institute a theocracy in preparation for the imminent apocalypse. Many of their followers weredrawn from theology students at theIslamic University in Medina, which was known as a center of theMuslim Brotherhood. Other followers came fromYemen,Kuwait, andEgyptand also
included some MuslimAfrican-Americans. The followers preached their radical message indifferent mosques in Saudi Arabia without being arrested.
The government was reluctant toconfront religious extremists. Members of theulemacross-examined Otaibi and Qahtani for heresy, but they were subsequently released as being traditionalists harkening back to theIkhwan, like Oteibi's grandfather, and not a threat.
Due to donations from wealthy followers, the group was well-armed and trained. Somemembers, like Otaibi, were members of the National Guard.
Some National Guard troopssympathetic to the insurgents infiltrated weapons, ammunition, gas masks, and provisions intothe mosque compound over a period of weeks before the new year.
Automatic weapons werestolen from National Guard armories, and the supplies were hidden in the hundreds of tinyunderground rooms under the mosque that were used ashermitages.
In the early morning of November 20,1979, the imam of the Grand Mosque, SheikhMohammed
al-Subayil, was preparing to lead the prayers for the fifty thousand worshipers who had gatheredfor the first prayer of the Islamic year. He was interrupted by insurgents who procured weaponsfrom under their robes, chained the gates shut and killed several policemen.
The number of insurgents has been given as "at least 500"
and "four to five hundred", which included severalwomen and children who had joined Otaibi's movement.
At the time, the Grand Mosque was being renovated by theSaudi Binladin Groupin what was the most prestigious constructioncontract in theIslamic world. An employee of the organization was able to report the seizure tocorporate headquarters before the insurgents cut the telephone lines. A representative of theBinladin Group was thus the first to notifyKing Khalid.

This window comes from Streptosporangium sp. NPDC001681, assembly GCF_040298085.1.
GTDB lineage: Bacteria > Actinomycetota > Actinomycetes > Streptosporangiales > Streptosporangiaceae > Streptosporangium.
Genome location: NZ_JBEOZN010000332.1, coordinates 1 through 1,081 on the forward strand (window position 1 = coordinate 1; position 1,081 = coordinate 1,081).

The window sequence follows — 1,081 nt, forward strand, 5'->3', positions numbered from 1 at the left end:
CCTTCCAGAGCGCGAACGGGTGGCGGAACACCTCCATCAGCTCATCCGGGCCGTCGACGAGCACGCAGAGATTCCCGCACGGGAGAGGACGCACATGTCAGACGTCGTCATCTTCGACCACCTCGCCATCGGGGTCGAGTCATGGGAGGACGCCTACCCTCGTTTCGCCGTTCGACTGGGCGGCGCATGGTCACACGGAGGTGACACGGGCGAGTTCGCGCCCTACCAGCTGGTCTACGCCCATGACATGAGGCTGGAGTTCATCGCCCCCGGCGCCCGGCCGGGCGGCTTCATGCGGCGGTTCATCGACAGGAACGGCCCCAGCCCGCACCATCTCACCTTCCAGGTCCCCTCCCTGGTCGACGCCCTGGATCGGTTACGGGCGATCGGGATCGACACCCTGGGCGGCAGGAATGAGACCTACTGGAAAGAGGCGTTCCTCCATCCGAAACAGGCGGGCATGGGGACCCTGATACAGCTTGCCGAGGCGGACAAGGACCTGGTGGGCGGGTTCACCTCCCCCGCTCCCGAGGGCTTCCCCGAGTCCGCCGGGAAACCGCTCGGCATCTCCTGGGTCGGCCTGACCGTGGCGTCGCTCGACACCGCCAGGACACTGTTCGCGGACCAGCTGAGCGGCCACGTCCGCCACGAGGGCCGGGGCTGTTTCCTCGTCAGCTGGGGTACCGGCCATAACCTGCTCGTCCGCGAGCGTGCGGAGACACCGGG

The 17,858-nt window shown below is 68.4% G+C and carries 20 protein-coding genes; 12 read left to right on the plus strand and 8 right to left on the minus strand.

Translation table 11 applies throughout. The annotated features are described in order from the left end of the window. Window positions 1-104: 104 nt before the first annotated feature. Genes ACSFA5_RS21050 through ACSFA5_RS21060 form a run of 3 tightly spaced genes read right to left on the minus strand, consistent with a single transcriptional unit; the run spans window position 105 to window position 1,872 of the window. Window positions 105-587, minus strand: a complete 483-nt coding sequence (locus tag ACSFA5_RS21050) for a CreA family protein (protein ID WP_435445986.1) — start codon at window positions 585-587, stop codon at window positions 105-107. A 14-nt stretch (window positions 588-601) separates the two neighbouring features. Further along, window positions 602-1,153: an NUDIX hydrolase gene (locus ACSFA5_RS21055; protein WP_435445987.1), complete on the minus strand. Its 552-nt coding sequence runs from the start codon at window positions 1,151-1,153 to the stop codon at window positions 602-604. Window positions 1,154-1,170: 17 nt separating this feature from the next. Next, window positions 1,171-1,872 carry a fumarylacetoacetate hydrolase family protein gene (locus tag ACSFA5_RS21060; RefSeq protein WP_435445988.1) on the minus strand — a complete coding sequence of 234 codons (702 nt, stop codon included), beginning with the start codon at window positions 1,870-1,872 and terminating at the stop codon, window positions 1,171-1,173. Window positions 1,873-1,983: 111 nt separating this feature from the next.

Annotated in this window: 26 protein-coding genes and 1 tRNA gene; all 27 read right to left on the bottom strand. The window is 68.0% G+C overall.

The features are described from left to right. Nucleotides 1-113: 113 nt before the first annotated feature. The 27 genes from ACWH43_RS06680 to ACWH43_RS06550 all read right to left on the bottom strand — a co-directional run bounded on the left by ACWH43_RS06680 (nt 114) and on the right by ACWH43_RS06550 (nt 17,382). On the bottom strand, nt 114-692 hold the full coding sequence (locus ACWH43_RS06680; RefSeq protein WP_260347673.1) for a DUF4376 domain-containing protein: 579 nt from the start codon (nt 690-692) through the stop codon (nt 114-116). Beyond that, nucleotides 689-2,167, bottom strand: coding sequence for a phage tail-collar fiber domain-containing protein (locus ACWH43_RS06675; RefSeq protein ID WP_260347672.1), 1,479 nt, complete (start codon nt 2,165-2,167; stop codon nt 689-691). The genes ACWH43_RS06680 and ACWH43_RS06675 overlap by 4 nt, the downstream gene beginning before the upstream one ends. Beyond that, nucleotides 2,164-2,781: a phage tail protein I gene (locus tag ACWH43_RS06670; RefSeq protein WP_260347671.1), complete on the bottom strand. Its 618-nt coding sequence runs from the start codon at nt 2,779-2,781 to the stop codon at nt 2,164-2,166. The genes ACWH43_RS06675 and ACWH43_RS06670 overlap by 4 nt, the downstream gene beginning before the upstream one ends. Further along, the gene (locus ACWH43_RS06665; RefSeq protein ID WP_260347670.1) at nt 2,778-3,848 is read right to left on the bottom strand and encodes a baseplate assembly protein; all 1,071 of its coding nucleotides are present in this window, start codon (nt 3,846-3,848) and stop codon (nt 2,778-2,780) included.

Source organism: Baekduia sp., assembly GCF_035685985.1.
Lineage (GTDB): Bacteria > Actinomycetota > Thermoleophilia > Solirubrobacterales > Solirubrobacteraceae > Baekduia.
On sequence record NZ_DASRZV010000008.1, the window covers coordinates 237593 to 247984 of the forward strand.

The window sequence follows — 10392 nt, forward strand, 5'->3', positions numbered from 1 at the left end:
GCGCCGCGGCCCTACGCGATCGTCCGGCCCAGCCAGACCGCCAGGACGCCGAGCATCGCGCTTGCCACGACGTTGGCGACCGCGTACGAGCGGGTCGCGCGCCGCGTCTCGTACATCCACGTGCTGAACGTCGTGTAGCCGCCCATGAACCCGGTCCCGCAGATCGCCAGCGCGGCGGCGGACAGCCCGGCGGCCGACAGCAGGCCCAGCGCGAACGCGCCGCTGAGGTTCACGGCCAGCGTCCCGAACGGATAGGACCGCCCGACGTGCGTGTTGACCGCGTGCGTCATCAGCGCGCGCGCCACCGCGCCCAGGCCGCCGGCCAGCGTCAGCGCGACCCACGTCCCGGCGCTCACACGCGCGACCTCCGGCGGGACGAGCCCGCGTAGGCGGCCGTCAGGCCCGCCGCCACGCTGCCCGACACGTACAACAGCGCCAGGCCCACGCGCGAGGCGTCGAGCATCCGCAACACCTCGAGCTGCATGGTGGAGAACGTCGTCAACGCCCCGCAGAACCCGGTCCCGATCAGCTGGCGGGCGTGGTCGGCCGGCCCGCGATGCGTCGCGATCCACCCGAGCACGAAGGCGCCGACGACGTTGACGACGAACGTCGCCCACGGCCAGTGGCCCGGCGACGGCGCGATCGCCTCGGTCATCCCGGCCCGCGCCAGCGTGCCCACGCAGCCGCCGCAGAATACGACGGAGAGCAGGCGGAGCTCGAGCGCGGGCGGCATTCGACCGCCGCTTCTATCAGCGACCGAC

The insurgents released most of the hostages, locking the remainder in the sanctuary, and took positions in the upper levels of the mosque, with snipers in the minarets, from which theycommanded the grounds. No one outside the mosque knew how many hostages remained, howmany militants were in the mosque and what sort of preparations they had made. Soon after theseizure, about a hundred security officers from theInterior Ministryattempted to retake themosque and were decisively turned back with heavy casualties. The survivors were quickly joined by units of the Saudi Army and National Guard. The Pakistan Army, which was stationedat the city of Tabuk, was also called in to retake the shrine after poor results from the Saudi National Guard.
By the evening, the entire city of Mecca had been evacuated.Prince Sultan, then-Minister of Defense, rushed to the city to set up a field command. Sultan appointed his nephewTurki binFaisal Al Saud, head of theAl Mukhabarat Al A'amah, to take over the forward command post
several hundred meters from the mosque, where Turki would remain for the next several weeks.However, the first order of business was to seek the approval of the ulema, which was led byAbdul Aziz bin Baz. TheQur'anforbids any violence within the Grand Mosque, to the extent that